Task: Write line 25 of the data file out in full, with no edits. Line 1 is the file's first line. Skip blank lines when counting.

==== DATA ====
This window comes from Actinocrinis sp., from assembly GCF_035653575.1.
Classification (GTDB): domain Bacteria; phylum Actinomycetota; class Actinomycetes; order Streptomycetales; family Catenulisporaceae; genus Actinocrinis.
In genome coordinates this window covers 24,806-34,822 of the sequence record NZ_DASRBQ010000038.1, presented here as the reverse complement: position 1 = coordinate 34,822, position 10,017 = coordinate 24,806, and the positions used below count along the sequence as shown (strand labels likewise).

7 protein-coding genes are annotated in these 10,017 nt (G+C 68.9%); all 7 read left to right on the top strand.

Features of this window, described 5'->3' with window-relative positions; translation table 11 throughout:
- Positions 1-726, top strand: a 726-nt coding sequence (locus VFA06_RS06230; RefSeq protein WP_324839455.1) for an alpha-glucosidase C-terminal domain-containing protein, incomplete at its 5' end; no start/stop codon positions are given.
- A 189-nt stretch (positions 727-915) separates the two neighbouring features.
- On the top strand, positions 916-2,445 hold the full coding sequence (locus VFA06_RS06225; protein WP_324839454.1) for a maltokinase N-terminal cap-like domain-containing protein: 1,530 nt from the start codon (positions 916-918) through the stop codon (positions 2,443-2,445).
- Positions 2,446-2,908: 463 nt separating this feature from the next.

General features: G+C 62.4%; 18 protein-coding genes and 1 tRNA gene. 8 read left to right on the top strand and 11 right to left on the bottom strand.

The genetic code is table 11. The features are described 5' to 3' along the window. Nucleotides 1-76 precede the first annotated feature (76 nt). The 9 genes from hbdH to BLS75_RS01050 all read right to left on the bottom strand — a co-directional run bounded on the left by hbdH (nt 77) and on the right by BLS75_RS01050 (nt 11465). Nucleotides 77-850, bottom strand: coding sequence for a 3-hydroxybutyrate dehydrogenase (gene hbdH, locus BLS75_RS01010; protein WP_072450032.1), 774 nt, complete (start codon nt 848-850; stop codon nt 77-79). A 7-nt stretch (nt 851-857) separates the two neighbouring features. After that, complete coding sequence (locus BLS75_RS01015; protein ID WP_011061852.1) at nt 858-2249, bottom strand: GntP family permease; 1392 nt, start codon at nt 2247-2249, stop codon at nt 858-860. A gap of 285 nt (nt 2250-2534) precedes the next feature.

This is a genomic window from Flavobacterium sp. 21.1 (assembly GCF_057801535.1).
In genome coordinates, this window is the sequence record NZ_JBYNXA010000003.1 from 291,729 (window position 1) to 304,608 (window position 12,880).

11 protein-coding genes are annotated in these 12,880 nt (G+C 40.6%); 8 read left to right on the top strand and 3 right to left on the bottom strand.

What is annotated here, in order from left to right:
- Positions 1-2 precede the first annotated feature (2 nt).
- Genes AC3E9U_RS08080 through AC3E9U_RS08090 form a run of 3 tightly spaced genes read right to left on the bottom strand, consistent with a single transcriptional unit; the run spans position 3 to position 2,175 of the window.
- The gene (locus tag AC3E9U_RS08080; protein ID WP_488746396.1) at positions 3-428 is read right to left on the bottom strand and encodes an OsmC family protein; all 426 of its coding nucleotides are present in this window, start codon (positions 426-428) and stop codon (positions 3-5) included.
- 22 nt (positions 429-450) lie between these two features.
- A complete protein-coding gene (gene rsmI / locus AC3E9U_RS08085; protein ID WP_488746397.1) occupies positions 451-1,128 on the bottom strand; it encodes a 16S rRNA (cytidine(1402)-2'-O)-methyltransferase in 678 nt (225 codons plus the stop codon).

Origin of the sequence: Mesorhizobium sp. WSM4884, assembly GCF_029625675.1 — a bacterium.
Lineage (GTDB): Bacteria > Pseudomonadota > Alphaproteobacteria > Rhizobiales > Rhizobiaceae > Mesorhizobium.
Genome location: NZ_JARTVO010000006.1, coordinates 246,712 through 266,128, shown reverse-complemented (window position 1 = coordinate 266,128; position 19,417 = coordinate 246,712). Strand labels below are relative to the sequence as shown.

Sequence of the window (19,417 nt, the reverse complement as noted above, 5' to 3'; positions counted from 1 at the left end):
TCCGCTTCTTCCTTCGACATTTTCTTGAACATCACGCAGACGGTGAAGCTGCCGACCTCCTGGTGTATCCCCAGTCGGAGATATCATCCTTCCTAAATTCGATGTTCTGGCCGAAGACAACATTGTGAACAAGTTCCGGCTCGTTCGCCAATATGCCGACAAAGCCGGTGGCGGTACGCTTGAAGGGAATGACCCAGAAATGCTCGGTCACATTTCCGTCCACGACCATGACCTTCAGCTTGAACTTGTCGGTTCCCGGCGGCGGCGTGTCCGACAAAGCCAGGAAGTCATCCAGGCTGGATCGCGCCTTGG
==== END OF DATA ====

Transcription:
TCCGCTTCTTCCTTCGACATTTTCTTGAACATCACGCAGACGGTGAAGCTGCCGACCTCCTGGTGTATCCCCAGTCGGAGATATCATCCTTCCTAAATTCGATGTTCTGGCCGAAGACAACATTGTGAACAAGTTCCGGCTCGTTCGCCAATATGCCGACAAAGCCGGTGGCGGTACGCTTGAAGGGAATGACCCAGAAATGCTCGGTCACATTTCCGTCCACGACCATGACCTTCAGCTTGAACTTGTCGGTTCCCGGCGGCGGCGTGTCCGACAAAGCCAGGAAGTCATCCAGGCTGGATCGCGCCTTGG